Because if you’re on the public cloud and get hacked, you both have someone else to blame and are probably not alone.
Only Sony could produce a netbook that costs $900. Their clever strategy: declare that it isn’t a netbook. Let’s see small size, a small screen short on vertical resolution, an awkward keyboard, limited storage, wireless broadband, comes in multiple colors — sure smells like a netbook to me. How is this three times better than the sub $300 Acer netbook I recently bought? (admittedly the Sony has more CPU power and a GPS).
Sony needs better differentiation than a much higher price, running Vista as opposed to the XP or Linux that most netbooks run (for good reason) and no doubt the usual full complement of Sony craplets which led to my previous vow not to buy any more laptops from Sony (did I mention that last Sony machine was subsequently recalled due to a possibility of “abnormal heat deformation”?). They seem to have built the PS3 of netbooks.
Delightful to see Sony CEO Sir Howard Stringer getting called on the carpet by Walt Mossberg for Sony’s status as the industry leader in craplets. I bought one of the little Sony TZ-series laptops earlier this year and it came with 25 separate “offers”. Many of these “offers” ran as startup processes and some were evidently such compelling “offers” they warranted more than one process. The result was a machine so slow it was unusable, plus the annoyances of the actual “offers”. And since Sony doesn’t provide the DVD for the operating system, it is a pain to flatten the machine and start over. Needless to say no more Sony laptops for me.
Stringer’s response to Walt pushing for a craplet moratorium is priceless:
“I have to determine whether the joy of craplets is worth preserving.”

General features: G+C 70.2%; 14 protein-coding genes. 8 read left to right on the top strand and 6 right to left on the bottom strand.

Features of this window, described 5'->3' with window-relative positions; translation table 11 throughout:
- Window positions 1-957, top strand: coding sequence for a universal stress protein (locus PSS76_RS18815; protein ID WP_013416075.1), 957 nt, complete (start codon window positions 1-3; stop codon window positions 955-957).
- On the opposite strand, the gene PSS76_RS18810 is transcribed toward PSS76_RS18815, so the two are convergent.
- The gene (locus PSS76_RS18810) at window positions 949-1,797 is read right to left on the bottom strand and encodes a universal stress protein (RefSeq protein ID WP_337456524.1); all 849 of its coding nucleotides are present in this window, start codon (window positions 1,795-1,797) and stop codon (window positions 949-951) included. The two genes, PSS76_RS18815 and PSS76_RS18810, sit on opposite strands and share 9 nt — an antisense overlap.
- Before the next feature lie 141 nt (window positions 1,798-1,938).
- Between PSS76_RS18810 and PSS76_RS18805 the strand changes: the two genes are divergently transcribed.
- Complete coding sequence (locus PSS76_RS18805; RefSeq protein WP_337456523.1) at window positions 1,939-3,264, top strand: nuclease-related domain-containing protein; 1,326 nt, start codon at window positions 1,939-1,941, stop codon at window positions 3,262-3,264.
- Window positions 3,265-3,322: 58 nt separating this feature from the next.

You’d assume that would be a pretty straight-forward determination given the repeated drubbing Sony has taken on this issue in recent months. But you also have to wonder just how deep the Orwellian instinct runs at Sony when you see things like this from them (which was introduced after my purchase unfortunately):
I’m not sure which is more remarkable:
- That Fresh Start is not the default, yet they make no effort whatsoever to sell the virtues of their default craplet load.
- That someone at Sony actually spent the time to brand and trademark the craplet-free option. Perhaps they plan to take the Fresh Start brand to other Sony products (“we’ll restore channels 10-99 on your new Sony TV, which by default we set to loop some bad infomercials, but only if you opt for the non-default Fresh Start option”). If you ever wondered what was beyond planned obsolescence, now you know.
- The irony of Sony out bemoaning low cost competitors like the ASUS EeePC for precipitating a “race to the bottom” based on price as if Sony’s business didn’t have other significant vulnerabilities due to their inability to understand and respect basic customer desires. I can’t find anything on ASUS’ site suggesting an optimized system is not the default.
Ok, enough venting.